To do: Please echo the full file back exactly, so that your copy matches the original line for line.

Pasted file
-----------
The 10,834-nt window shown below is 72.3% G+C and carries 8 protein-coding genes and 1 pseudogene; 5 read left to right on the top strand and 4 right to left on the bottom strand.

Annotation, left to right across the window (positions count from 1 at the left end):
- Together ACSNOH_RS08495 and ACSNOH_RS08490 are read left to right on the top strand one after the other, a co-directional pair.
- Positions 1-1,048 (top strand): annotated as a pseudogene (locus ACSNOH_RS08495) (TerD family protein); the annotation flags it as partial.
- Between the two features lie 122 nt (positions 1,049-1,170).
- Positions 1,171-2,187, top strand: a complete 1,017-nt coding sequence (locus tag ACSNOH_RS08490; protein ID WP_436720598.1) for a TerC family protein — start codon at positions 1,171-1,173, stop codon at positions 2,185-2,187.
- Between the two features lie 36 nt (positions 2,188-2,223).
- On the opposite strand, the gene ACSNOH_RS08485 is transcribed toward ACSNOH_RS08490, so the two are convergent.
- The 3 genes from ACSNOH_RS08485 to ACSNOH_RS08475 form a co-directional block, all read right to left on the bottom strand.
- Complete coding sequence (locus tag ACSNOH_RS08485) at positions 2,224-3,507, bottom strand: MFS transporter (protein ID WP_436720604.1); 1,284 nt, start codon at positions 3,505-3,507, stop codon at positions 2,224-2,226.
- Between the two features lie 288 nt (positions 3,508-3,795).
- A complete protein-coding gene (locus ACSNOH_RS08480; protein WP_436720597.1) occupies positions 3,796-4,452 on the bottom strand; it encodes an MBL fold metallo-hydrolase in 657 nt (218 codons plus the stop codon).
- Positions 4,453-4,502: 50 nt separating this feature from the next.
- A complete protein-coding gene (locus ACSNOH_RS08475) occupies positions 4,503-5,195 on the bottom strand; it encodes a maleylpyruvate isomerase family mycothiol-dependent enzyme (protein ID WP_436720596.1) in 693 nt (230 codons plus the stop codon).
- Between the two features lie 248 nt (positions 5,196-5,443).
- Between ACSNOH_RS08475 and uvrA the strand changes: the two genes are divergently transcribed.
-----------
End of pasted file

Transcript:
The 10,834-nt window shown below is 72.3% G+C and carries 8 protein-coding genes and 1 pseudogene; 5 read left to right on the top strand and 4 right to left on the bottom strand.

Annotation, left to right across the window (positions count from 1 at the left end):
- Together ACSNOH_RS08495 and ACSNOH_RS08490 are read left to right on the top strand one after the other, a co-directional pair.
- Positions 1-1,048 (top strand): annotated as a pseudogene (locus ACSNOH_RS08495) (TerD family protein); the annotation flags it as partial.
- Between the two features lie 122 nt (positions 1,049-1,170).
- Positions 1,171-2,187, top strand: a complete 1,017-nt coding sequence (locus tag ACSNOH_RS08490; protein ID WP_436720598.1) for a TerC family protein — start codon at positions 1,171-1,173, stop codon at positions 2,185-2,187.
- Between the two features lie 36 nt (positions 2,188-2,223).
- On the opposite strand, the gene ACSNOH_RS08485 is transcribed toward ACSNOH_RS08490, so the two are convergent.
- The 3 genes from ACSNOH_RS08485 to ACSNOH_RS08475 form a co-directional block, all read right to left on the bottom strand.
- Complete coding sequence (locus tag ACSNOH_RS08485) at positions 2,224-3,507, bottom strand: MFS transporter (protein ID WP_436720604.1); 1,284 nt, start codon at positions 3,505-3,507, stop codon at positions 2,224-2,226.
- Between the two features lie 288 nt (positions 3,508-3,795).
- A complete protein-coding gene (locus ACSNOH_RS08480; protein WP_436720597.1) occupies positions 3,796-4,452 on the bottom strand; it encodes an MBL fold metallo-hydrolase in 657 nt (218 codons plus the stop codon).
- Positions 4,453-4,502: 50 nt separating this feature from the next.
- A complete protein-coding gene (locus ACSNOH_RS08475) occupies positions 4,503-5,195 on the bottom strand; it encodes a maleylpyruvate isomerase family mycothiol-dependent enzyme (protein ID WP_436720596.1) in 693 nt (230 codons plus the stop codon).
- Between the two features lie 248 nt (positions 5,196-5,443).
- Between ACSNOH_RS08475 and uvrA the strand changes: the two genes are divergently transcribed.